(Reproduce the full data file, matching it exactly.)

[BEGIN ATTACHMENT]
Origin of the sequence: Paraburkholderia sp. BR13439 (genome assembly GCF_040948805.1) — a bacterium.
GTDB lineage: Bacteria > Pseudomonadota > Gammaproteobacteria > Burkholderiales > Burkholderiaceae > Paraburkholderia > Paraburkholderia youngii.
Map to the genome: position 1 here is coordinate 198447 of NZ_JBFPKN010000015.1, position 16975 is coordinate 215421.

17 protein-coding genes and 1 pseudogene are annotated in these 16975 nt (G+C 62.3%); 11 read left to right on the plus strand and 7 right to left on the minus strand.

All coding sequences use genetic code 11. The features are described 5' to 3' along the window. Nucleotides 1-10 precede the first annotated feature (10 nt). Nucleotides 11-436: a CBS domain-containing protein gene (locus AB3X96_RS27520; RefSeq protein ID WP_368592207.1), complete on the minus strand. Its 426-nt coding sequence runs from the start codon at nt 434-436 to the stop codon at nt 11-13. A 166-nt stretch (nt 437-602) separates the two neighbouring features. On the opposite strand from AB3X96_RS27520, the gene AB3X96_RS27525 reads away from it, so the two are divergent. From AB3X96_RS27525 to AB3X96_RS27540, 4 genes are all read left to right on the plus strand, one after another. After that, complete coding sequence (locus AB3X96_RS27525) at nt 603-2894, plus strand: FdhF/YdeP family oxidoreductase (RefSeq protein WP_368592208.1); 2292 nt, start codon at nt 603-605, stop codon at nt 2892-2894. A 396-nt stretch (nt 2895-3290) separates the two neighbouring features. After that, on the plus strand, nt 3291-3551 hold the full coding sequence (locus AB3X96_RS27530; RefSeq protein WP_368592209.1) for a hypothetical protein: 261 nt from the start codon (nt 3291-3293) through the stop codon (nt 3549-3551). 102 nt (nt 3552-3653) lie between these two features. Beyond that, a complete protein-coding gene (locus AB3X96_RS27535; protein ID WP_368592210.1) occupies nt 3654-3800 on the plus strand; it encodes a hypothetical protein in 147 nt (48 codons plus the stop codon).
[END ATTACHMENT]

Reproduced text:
Origin of the sequence: Paraburkholderia sp. BR13439 (genome assembly GCF_040948805.1) — a bacterium.
GTDB lineage: Bacteria > Pseudomonadota > Gammaproteobacteria > Burkholderiales > Burkholderiaceae > Paraburkholderia > Paraburkholderia youngii.
Map to the genome: position 1 here is coordinate 198447 of NZ_JBFPKN010000015.1, position 16975 is coordinate 215421.

17 protein-coding genes and 1 pseudogene are annotated in these 16975 nt (G+C 62.3%); 11 read left to right on the plus strand and 7 right to left on the minus strand.

All coding sequences use genetic code 11. The features are described 5' to 3' along the window. Nucleotides 1-10 precede the first annotated feature (10 nt). Nucleotides 11-436: a CBS domain-containing protein gene (locus AB3X96_RS27520; RefSeq protein ID WP_368592207.1), complete on the minus strand. Its 426-nt coding sequence runs from the start codon at nt 434-436 to the stop codon at nt 11-13. A 166-nt stretch (nt 437-602) separates the two neighbouring features. On the opposite strand from AB3X96_RS27520, the gene AB3X96_RS27525 reads away from it, so the two are divergent. From AB3X96_RS27525 to AB3X96_RS27540, 4 genes are all read left to right on the plus strand, one after another. After that, complete coding sequence (locus AB3X96_RS27525) at nt 603-2894, plus strand: FdhF/YdeP family oxidoreductase (RefSeq protein WP_368592208.1); 2292 nt, start codon at nt 603-605, stop codon at nt 2892-2894. A 396-nt stretch (nt 2895-3290) separates the two neighbouring features. After that, on the plus strand, nt 3291-3551 hold the full coding sequence (locus AB3X96_RS27530; RefSeq protein WP_368592209.1) for a hypothetical protein: 261 nt from the start codon (nt 3291-3293) through the stop codon (nt 3549-3551). 102 nt (nt 3552-3653) lie between these two features. Beyond that, a complete protein-coding gene (locus AB3X96_RS27535; protein ID WP_368592210.1) occupies nt 3654-3800 on the plus strand; it encodes a hypothetical protein in 147 nt (48 codons plus the stop codon).